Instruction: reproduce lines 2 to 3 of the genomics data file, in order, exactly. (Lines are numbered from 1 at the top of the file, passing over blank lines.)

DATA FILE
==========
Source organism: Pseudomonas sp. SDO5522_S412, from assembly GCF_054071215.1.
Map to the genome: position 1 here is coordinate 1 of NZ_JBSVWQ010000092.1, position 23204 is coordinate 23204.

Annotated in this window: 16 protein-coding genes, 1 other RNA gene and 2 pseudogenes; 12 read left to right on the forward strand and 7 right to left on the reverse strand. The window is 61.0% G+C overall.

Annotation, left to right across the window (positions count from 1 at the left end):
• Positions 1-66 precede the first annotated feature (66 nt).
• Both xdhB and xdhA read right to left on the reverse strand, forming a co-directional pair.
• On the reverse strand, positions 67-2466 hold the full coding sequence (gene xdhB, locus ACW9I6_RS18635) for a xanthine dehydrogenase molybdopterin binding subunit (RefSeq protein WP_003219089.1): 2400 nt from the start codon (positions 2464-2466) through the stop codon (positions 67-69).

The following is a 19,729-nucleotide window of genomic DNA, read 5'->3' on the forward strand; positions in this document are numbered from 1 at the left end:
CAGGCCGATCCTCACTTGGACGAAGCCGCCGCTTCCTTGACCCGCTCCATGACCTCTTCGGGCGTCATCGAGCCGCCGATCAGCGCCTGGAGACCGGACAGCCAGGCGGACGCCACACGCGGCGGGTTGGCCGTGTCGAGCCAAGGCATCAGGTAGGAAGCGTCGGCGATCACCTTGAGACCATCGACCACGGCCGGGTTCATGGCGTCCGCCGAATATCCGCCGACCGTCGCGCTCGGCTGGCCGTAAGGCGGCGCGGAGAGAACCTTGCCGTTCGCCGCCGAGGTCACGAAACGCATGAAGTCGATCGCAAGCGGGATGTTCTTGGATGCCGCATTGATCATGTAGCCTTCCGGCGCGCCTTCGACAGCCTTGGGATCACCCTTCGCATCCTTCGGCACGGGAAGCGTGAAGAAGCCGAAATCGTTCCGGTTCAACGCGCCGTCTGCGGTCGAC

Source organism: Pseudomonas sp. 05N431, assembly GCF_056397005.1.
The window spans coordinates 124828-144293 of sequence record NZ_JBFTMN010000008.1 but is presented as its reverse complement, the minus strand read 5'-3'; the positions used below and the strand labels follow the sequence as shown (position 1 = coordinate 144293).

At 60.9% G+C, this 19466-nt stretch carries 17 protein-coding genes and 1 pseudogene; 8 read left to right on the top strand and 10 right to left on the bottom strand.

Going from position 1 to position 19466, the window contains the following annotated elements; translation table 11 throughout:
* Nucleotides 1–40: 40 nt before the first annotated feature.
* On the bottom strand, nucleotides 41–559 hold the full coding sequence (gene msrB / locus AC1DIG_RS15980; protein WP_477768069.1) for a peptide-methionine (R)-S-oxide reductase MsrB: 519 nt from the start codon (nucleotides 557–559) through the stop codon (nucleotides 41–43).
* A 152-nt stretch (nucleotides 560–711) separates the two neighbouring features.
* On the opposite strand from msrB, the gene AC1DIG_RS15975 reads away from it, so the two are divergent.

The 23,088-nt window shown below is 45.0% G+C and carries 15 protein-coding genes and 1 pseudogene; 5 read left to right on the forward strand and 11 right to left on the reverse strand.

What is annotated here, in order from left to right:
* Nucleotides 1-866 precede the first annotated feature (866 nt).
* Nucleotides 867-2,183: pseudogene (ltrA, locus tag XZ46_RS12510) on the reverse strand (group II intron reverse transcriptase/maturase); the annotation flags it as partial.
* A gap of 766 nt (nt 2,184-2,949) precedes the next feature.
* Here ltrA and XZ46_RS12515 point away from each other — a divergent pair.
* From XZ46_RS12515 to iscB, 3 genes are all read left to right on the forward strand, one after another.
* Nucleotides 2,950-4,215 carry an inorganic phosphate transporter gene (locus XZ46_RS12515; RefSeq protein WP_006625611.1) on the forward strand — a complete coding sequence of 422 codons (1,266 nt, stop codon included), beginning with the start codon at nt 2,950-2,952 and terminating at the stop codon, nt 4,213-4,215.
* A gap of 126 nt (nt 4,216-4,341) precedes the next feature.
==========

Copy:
Map to the genome: position 1 here is coordinate 1 of NZ_JBSVWQ010000092.1, position 23204 is coordinate 23204.

Annotated in this window: 16 protein-coding genes, 1 other RNA gene and 2 pseudogenes; 12 read left to right on the forward strand and 7 right to left on the reverse strand. The window is 61.0% G+C overall.